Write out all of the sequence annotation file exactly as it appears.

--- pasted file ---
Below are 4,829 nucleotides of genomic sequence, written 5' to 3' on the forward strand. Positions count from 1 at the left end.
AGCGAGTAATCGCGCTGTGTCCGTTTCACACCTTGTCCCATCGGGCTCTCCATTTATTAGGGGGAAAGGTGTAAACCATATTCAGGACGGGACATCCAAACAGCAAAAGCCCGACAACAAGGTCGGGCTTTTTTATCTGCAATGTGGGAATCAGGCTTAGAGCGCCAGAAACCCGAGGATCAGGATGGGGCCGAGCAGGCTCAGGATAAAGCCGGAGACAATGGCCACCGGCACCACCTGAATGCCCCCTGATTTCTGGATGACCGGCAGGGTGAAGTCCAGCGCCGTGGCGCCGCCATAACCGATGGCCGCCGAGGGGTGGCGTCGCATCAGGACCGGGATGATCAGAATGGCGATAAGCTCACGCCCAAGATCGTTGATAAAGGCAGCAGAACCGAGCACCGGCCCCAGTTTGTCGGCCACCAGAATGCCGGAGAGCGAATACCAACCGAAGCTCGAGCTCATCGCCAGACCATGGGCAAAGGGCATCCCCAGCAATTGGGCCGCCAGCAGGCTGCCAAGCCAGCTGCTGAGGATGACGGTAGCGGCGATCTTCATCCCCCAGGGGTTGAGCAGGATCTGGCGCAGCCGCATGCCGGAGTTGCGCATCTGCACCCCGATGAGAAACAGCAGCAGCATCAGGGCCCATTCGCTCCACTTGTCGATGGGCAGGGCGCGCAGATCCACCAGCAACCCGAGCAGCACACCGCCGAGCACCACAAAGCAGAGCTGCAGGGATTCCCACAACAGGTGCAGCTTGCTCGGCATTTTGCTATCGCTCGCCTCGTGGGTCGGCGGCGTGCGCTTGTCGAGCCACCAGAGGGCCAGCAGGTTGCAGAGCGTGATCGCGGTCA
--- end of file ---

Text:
Below are 4,829 nucleotides of genomic sequence, written 5' to 3' on the forward strand. Positions count from 1 at the left end.
AGCGAGTAATCGCGCTGTGTCCGTTTCACACCTTGTCCCATCGGGCTCTCCATTTATTAGGGGGAAAGGTGTAAACCATATTCAGGACGGGACATCCAAACAGCAAAAGCCCGACAACAAGGTCGGGCTTTTTTATCTGCAATGTGGGAATCAGGCTTAGAGCGCCAGAAACCCGAGGATCAGGATGGGGCCGAGCAGGCTCAGGATAAAGCCGGAGACAATGGCCACCGGCACCACCTGAATGCCCCCTGATTTCTGGATGACCGGCAGGGTGAAGTCCAGCGCCGTGGCGCCGCCATAACCGATGGCCGCCGAGGGGTGGCGTCGCATCAGGACCGGGATGATCAGAATGGCGATAAGCTCACGCCCAAGATCGTTGATAAAGGCAGCAGAACCGAGCACCGGCCCCAGTTTGTCGGCCACCAGAATGCCGGAGAGCGAATACCAACCGAAGCTCGAGCTCATCGCCAGACCATGGGCAAAGGGCATCCCCAGCAATTGGGCCGCCAGCAGGCTGCCAAGCCAGCTGCTGAGGATGACGGTAGCGGCGATCTTCATCCCCCAGGGGTTGAGCAGGATCTGGCGCAGCCGCATGCCGGAGTTGCGCATCTGCACCCCGATGAGAAACAGCAGCAGCATCAGGGCCCATTCGCTCCACTTGTCGATGGGCAGGGCGCGCAGATCCACCAGCAACCCGAGCAGCACACCGCCGAGCACCACAAAGCAGAGCTGCAGGGATTCCCACAACAGGTGCAGCTTGCTCGGCATTTTGCTATCGCTCGCCTCGTGGGTCGGCGGCGTGCGCTTGTCGAGCCACCAGAGGGCCAGCAGGTTGCAGAGCGTGATCGCGGTCA